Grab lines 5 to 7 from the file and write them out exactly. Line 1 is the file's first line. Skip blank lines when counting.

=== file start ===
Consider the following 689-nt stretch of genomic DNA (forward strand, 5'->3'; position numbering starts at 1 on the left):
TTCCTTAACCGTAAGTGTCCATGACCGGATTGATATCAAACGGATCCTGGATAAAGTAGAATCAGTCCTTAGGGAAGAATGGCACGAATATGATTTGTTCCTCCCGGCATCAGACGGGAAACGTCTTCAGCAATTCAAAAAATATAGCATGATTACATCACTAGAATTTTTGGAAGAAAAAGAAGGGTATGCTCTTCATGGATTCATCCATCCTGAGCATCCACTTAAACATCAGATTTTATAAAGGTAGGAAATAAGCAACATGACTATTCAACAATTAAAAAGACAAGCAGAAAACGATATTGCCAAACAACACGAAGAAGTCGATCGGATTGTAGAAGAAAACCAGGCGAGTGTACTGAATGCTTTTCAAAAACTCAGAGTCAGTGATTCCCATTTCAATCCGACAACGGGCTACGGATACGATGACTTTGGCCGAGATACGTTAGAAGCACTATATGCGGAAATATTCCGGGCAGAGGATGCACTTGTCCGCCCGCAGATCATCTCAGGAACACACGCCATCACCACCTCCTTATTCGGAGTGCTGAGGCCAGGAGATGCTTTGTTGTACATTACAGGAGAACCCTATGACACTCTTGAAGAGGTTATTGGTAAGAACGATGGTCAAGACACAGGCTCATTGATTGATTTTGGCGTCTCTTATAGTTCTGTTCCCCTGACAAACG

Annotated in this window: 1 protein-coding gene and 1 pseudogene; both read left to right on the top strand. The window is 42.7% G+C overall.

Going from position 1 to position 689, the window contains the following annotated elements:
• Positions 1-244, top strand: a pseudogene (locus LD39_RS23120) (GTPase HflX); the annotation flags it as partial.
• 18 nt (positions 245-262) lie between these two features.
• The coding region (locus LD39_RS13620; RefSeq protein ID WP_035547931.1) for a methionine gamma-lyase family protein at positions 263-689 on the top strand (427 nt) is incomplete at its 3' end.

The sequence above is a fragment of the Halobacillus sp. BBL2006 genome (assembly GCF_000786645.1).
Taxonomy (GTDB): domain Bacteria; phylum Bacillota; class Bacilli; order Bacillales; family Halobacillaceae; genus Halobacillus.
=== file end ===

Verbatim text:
• Positions 1-244, top strand: a pseudogene (locus LD39_RS23120) (GTPase HflX); the annotation flags it as partial.
• 18 nt (positions 245-262) lie between these two features.
• The coding region (locus LD39_RS13620; RefSeq protein ID WP_035547931.1) for a methionine gamma-lyase family protein at positions 263-689 on the top strand (427 nt) is incomplete at its 3' end.